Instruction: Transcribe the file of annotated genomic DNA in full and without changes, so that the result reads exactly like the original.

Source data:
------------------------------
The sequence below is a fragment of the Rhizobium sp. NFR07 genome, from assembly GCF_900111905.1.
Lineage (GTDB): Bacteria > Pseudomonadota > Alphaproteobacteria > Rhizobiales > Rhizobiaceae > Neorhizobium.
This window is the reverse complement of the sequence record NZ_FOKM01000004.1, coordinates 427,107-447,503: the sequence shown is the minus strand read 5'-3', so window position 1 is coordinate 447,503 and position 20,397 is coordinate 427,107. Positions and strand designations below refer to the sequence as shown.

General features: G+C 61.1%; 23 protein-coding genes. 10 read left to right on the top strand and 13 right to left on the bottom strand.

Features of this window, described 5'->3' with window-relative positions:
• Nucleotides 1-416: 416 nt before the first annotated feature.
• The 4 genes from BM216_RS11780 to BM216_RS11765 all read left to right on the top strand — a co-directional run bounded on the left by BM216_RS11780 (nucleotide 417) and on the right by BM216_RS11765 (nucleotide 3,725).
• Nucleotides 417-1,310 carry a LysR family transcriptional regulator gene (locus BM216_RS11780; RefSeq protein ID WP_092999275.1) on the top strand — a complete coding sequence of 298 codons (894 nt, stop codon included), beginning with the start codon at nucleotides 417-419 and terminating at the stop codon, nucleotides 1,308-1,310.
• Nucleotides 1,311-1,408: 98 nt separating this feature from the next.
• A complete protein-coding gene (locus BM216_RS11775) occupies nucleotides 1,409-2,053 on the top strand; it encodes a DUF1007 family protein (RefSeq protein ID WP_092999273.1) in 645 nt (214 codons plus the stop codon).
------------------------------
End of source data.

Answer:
The sequence below is a fragment of the Rhizobium sp. NFR07 genome, from assembly GCF_900111905.1.
Lineage (GTDB): Bacteria > Pseudomonadota > Alphaproteobacteria > Rhizobiales > Rhizobiaceae > Neorhizobium.
This window is the reverse complement of the sequence record NZ_FOKM01000004.1, coordinates 427,107-447,503: the sequence shown is the minus strand read 5'-3', so window position 1 is coordinate 447,503 and position 20,397 is coordinate 427,107. Positions and strand designations below refer to the sequence as shown.

General features: G+C 61.1%; 23 protein-coding genes. 10 read left to right on the top strand and 13 right to left on the bottom strand.

Features of this window, described 5'->3' with window-relative positions:
• Nucleotides 1-416: 416 nt before the first annotated feature.
• The 4 genes from BM216_RS11780 to BM216_RS11765 all read left to right on the top strand — a co-directional run bounded on the left by BM216_RS11780 (nucleotide 417) and on the right by BM216_RS11765 (nucleotide 3,725).
• Nucleotides 417-1,310 carry a LysR family transcriptional regulator gene (locus BM216_RS11780; RefSeq protein ID WP_092999275.1) on the top strand — a complete coding sequence of 298 codons (894 nt, stop codon included), beginning with the start codon at nucleotides 417-419 and terminating at the stop codon, nucleotides 1,308-1,310.
• Nucleotides 1,311-1,408: 98 nt separating this feature from the next.
• A complete protein-coding gene (locus BM216_RS11775) occupies nucleotides 1,409-2,053 on the top strand; it encodes a DUF1007 family protein (RefSeq protein ID WP_092999273.1) in 645 nt (214 codons plus the stop codon).